7 posts tagged "Behind-the-Scenesters"
Designers design. Photographers photograph. Models model. That much—in broad strokes, at least—is clear. But what about the artists, technicians, and industry insiders, often unpublicized and underappreciated, who help to get clothes and accessories made and shown? Call them Behind-the-Scenesters: people who shape our experience of fashion but never take a bow on the catwalk or strike a pose for the camera. Without them—from pattern-makers to production designers—the show wouldn’t go on. And in a new series, Style.com sits down with a few of these pros to find out, basically, what they do.
Mary Howard is the set designer on virtually every key fashion photographer’s speed dial. She’s the consummate background professional, literally—she creates the mise-en-scène of a shoot. Howard (left works regularly with Steven Meisel, Annie Leibovitz, and Steven Klein, among others, and her sets range as widely as her collaborators’ styles. She does dazzlingly elaborate (Leibovitz’s 2008 Wizard of Oz shoot starring Keira Knightley), and she can make a set virtually invisible, too (Meisel’s Spring ’10 Prada campaign.) On any given day, you can find Howard mottling the gray backdrop at a studio shoot or packing up a selection of Art Deco lamps headed off on location. Here, she talks to Style.com about working with the masters, how much stuff is too much stuff, and learning when to leave the bobby pins in.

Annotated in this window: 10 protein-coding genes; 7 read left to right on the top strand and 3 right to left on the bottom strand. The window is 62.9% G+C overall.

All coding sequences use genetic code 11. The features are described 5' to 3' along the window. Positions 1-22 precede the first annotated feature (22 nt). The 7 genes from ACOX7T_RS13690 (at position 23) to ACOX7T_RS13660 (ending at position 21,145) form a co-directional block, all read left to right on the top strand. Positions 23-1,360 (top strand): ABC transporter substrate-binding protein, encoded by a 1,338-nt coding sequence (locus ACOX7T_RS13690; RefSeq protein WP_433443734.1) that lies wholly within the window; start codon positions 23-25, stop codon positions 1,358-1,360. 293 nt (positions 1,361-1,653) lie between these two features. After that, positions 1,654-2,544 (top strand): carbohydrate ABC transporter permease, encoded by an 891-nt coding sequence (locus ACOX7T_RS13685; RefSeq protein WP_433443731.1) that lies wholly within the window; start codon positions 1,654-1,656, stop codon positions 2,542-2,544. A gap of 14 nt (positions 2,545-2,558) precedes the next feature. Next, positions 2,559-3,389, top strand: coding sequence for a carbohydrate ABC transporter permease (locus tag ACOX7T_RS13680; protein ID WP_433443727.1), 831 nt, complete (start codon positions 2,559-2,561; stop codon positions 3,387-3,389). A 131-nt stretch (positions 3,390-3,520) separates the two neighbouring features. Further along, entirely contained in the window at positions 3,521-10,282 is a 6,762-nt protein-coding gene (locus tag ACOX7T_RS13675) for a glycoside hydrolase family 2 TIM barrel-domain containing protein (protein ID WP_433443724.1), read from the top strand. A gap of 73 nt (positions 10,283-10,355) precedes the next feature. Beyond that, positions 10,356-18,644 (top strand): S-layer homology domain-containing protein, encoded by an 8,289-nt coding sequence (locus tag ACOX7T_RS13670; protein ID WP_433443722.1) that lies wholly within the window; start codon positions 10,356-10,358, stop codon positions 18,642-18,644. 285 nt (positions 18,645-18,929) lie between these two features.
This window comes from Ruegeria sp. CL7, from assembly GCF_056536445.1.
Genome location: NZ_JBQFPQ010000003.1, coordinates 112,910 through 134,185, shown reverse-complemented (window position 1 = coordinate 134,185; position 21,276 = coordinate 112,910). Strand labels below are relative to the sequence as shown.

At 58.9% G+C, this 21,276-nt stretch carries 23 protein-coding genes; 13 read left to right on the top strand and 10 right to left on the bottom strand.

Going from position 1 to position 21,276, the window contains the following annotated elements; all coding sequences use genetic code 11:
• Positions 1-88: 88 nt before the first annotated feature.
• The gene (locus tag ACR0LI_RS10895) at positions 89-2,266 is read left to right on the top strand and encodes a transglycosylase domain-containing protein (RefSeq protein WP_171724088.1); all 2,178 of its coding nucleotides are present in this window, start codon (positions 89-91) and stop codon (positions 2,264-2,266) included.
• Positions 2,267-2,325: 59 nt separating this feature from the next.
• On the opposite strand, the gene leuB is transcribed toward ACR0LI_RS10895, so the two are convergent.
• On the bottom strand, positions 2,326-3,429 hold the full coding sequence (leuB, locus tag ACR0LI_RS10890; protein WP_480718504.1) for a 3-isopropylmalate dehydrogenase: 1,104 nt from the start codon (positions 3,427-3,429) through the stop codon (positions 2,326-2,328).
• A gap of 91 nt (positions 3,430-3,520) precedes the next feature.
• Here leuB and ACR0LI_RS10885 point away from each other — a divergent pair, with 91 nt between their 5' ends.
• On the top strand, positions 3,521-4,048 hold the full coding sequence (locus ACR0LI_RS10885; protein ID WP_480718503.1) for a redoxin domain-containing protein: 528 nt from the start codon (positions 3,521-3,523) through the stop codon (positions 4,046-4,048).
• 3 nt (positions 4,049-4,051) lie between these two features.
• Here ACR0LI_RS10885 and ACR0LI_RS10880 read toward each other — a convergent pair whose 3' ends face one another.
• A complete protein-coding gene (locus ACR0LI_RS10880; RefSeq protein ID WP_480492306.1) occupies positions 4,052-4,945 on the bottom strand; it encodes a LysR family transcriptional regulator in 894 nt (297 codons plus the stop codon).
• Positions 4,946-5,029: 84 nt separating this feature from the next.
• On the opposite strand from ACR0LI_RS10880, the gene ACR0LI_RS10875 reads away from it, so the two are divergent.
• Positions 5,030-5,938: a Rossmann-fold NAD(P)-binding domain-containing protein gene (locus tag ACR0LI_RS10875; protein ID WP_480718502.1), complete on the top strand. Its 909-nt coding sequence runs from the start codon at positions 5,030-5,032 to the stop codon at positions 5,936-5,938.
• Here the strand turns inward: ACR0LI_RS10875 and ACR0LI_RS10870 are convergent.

So, Mary: In one sentence, what do you do?
I call myself a set designer for print. Could be editorial, could be ads. In movies, they call someone like me a production designer; in fashion, the name “set designer” has stuck but it doesn’t entirely describe the job. There’s a lot of art direction involved; it’s not just about picking out a rug. But I guess if I have to boil down my job description to one sentence, I’d say—I create the world around the girl. I don’t have anything to do with the model, but I shape the physical environment that surrounds her and help the photographer and the stylist and everyone else involved with the shoot tell the right story and make the girl pop.
Why do you think the fashion industry has shied away from the title “production designer”?
I think some of it has to do with the fact that this is still an emerging field. It barely existed when I moved to New York; it wasn’t until recently that my studio even began getting credits in magazine. I work quite a bit with Grace Coddington at Vogue, and she’ll tell stories about sending her assistants out to just, you know, grab a chair. Or the photographer would send his assistant out to pick up props.
How did you get into set design?
I grew up in New Orleans, and after I got my MFA, I went back down there to build Mardi Gras floats. Then I came to New York City and built floats for the Macy’s parade. I was always making things—I’d make props for Saturday Night Live, for instance. Eventually I began working with a set designer—this was about 20 years ago, and it’s possible that she was the only one. We began working with Richard Avedon, and that led to other photographers and editors seeking us out. Then I went out on my own. Honestly, I feel like a grandma in this field.